The Bank of England on Tuesday unveiled new designs for British pound banknotes that feature the image of. Currently, U.K. bills show the image of Queen Elizabeth II, who died in September after 70 years on the throne.
The notes will enter circulation by mid-2024, and nothing about the design will change, apart from the image of the monarch, the bank said.
Notes showing the image of the queen will remain in use, the bank said, and new notes will only be printed to replace existing ones that are damaged, or to meet any need for additional currency. This is in line with guidance from the royal household to minimize the environmental and financial impact of the change, the bank said.
“This is a significant moment, as the king is only the second monarch to feature on our banknotes,” the governor of the Bank of England, Andrew Bailey, said, while unveiling the designs.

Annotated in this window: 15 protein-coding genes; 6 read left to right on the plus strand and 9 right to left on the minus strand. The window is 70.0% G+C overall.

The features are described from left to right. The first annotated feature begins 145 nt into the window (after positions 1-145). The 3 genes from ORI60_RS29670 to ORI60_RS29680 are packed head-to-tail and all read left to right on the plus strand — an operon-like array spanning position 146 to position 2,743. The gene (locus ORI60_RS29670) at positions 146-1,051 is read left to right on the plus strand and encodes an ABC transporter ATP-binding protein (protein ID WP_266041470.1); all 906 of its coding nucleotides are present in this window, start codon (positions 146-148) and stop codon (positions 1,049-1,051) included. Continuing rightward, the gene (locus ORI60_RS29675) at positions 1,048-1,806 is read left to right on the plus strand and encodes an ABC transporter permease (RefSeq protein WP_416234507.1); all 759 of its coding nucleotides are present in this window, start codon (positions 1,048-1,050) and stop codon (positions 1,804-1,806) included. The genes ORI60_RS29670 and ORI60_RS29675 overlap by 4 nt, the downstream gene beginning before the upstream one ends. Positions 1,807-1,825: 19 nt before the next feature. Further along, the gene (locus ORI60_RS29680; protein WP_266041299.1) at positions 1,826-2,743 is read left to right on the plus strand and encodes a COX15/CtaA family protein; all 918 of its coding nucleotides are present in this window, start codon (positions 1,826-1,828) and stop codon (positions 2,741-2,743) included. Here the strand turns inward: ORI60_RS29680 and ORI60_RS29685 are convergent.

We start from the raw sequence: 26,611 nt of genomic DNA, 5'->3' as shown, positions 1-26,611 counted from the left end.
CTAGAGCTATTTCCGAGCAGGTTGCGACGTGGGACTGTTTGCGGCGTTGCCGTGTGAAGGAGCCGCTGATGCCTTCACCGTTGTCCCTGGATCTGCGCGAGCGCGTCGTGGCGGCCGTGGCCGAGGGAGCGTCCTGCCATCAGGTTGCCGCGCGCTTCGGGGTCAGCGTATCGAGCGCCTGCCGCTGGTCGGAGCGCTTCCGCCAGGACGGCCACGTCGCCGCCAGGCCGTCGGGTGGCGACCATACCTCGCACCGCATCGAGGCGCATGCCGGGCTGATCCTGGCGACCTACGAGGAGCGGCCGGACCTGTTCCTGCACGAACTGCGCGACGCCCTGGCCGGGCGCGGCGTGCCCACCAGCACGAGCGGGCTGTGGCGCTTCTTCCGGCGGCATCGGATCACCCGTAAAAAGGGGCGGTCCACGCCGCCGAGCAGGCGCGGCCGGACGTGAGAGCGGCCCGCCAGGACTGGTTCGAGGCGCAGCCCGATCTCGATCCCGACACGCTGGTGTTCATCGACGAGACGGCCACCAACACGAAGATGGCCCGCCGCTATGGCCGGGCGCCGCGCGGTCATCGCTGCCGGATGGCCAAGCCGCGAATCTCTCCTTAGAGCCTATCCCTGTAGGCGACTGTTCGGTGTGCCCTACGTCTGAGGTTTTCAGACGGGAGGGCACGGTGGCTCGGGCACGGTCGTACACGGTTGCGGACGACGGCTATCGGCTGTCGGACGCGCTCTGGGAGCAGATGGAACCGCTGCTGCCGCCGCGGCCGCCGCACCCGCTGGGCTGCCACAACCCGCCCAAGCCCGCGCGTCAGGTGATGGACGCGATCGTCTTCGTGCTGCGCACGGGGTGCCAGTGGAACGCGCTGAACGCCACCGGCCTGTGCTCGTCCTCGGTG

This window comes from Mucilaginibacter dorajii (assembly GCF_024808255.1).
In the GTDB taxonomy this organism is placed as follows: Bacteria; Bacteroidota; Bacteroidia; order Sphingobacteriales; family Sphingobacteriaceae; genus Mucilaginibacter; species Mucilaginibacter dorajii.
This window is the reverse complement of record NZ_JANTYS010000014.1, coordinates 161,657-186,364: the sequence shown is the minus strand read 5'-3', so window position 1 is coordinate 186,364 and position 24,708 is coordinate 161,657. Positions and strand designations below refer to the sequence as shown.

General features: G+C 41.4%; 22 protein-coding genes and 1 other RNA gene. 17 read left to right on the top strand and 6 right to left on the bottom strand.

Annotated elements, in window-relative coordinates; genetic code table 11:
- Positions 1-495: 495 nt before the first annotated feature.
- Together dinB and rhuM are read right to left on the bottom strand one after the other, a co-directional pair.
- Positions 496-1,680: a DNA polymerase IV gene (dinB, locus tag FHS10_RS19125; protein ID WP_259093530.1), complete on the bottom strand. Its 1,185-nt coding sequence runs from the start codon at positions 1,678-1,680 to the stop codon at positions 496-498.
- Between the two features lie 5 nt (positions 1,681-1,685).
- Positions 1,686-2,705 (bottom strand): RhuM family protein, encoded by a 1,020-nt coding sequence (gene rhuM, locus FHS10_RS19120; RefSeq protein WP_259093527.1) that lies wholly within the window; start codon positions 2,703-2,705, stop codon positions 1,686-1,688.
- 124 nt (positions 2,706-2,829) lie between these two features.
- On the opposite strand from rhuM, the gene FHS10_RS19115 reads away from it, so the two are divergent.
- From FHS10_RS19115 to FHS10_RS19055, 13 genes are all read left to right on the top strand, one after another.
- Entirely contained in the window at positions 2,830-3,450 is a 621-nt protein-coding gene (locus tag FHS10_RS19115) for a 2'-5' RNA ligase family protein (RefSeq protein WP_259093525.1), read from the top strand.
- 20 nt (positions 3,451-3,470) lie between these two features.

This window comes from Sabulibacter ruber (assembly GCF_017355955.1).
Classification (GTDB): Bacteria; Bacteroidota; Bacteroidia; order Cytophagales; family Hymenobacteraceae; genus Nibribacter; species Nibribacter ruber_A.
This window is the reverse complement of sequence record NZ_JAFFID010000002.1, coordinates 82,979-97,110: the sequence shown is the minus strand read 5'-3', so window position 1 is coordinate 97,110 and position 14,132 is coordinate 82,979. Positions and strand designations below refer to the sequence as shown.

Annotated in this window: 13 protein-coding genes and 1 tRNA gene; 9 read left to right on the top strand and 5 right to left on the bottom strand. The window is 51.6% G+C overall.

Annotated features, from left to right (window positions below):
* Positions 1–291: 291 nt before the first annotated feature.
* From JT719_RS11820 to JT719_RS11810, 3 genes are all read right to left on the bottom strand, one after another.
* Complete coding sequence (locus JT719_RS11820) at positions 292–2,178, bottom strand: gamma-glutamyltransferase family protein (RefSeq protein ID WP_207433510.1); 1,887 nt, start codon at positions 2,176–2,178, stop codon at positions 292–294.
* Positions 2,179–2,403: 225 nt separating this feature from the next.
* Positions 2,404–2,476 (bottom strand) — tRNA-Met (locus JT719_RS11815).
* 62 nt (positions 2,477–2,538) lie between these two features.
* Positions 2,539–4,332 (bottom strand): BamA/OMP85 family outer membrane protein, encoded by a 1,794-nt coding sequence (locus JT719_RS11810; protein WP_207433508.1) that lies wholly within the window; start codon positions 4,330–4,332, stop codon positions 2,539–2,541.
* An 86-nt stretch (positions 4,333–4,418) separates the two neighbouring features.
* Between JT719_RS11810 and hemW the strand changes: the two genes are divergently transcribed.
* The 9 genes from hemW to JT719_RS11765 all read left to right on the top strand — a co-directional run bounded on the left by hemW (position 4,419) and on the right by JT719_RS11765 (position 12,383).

The new bills were unveiled days after the Britain’s Royal Mint tried to generate interest in a commemorative coin showing an image of the king by making a joke on social media, which confused many people.
“You’ve heard of Elf on the Shelf. Now get ready for…” the mint tweeted, along with an image of a coin featuring King Charles.
After many responded with confusion, unable to solve the riddle, the mint revealed the answer to be a “sovereign on a sovereign,” with the word “sovereign,” both referring to the head of state and to a type of British coin.
Because of the widespread confusion caused by their joke, the Royal Mint then created a Twitter poll asking people if it should continue trying to rhyme.
Out of 4,264 votes, 31.5% voted “more!” and 68.5% voted “please no.”
Other coins featuring King Charles’ image have been in circulation since December 8th.